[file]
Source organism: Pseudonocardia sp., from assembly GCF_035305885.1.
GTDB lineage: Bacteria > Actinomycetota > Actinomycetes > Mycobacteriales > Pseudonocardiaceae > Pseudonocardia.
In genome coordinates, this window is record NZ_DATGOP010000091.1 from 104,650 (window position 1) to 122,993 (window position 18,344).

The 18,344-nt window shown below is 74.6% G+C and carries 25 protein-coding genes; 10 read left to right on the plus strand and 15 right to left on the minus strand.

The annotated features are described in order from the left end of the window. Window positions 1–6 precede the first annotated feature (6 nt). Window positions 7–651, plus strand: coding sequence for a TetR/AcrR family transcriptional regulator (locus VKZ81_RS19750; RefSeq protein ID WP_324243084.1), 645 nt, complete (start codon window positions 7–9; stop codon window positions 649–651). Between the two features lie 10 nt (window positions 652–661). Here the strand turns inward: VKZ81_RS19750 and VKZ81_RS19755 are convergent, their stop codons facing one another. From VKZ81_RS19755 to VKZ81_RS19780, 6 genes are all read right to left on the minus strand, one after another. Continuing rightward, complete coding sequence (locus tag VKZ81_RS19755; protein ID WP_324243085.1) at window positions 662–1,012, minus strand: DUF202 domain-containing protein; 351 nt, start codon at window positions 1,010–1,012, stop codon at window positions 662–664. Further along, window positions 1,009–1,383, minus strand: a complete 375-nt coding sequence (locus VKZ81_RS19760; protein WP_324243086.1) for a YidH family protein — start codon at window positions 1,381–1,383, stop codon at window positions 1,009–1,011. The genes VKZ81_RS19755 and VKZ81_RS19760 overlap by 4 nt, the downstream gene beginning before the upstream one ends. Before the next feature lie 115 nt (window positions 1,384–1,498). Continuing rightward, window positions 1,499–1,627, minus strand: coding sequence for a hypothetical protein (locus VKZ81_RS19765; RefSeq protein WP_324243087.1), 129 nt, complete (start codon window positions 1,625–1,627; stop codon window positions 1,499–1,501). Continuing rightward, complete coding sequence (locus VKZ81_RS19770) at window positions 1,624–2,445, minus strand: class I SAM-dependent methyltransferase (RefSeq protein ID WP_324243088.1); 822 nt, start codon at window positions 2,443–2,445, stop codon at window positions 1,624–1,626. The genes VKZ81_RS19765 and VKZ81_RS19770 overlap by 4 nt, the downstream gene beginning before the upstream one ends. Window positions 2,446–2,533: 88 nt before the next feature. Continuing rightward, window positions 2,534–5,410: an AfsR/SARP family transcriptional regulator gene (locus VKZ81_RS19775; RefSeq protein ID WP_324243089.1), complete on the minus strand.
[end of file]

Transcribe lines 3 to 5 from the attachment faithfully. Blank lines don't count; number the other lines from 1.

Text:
In genome coordinates, this window is record NZ_DATGOP010000091.1 from 104,650 (window position 1) to 122,993 (window position 18,344).

The 18,344-nt window shown below is 74.6% G+C and carries 25 protein-coding genes; 10 read left to right on the plus strand and 15 right to left on the minus strand.

The annotated features are described in order from the left end of the window. Window positions 1–6 precede the first annotated feature (6 nt). Window positions 7–651, plus strand: coding sequence for a TetR/AcrR family transcriptional regulator (locus VKZ81_RS19750; RefSeq protein ID WP_324243084.1), 645 nt, complete (start codon window positions 7–9; stop codon window positions 649–651). Between the two features lie 10 nt (window positions 652–661). Here the strand turns inward: VKZ81_RS19750 and VKZ81_RS19755 are convergent, their stop codons facing one another. From VKZ81_RS19755 to VKZ81_RS19780, 6 genes are all read right to left on the minus strand, one after another. Continuing rightward, complete coding sequence (locus tag VKZ81_RS19755; protein ID WP_324243085.1) at window positions 662–1,012, minus strand: DUF202 domain-containing protein; 351 nt, start codon at window positions 1,010–1,012, stop codon at window positions 662–664. Further along, window positions 1,009–1,383, minus strand: a complete 375-nt coding sequence (locus VKZ81_RS19760; protein WP_324243086.1) for a YidH family protein — start codon at window positions 1,381–1,383, stop codon at window positions 1,009–1,011. The genes VKZ81_RS19755 and VKZ81_RS19760 overlap by 4 nt, the downstream gene beginning before the upstream one ends. Before the next feature lie 115 nt (window positions 1,384–1,498). Continuing rightward, window positions 1,499–1,627, minus strand: coding sequence for a hypothetical protein (locus VKZ81_RS19765; RefSeq protein WP_324243087.1), 129 nt, complete (start codon window positions 1,625–1,627; stop codon window positions 1,499–1,501). Continuing rightward, complete coding sequence (locus VKZ81_RS19770) at window positions 1,624–2,445, minus strand: class I SAM-dependent methyltransferase (RefSeq protein ID WP_324243088.1); 822 nt, start codon at window positions 2,443–2,445, stop codon at window positions 1,624–1,626. The genes VKZ81_RS19765 and VKZ81_RS19770 overlap by 4 nt, the downstream gene beginning before the upstream one ends. Window positions 2,446–2,533: 88 nt before the next feature. Continuing rightward, window positions 2,534–5,410: an AfsR/SARP family transcriptional regulator gene (locus VKZ81_RS19775; RefSeq protein ID WP_324243089.1), complete on the minus strand.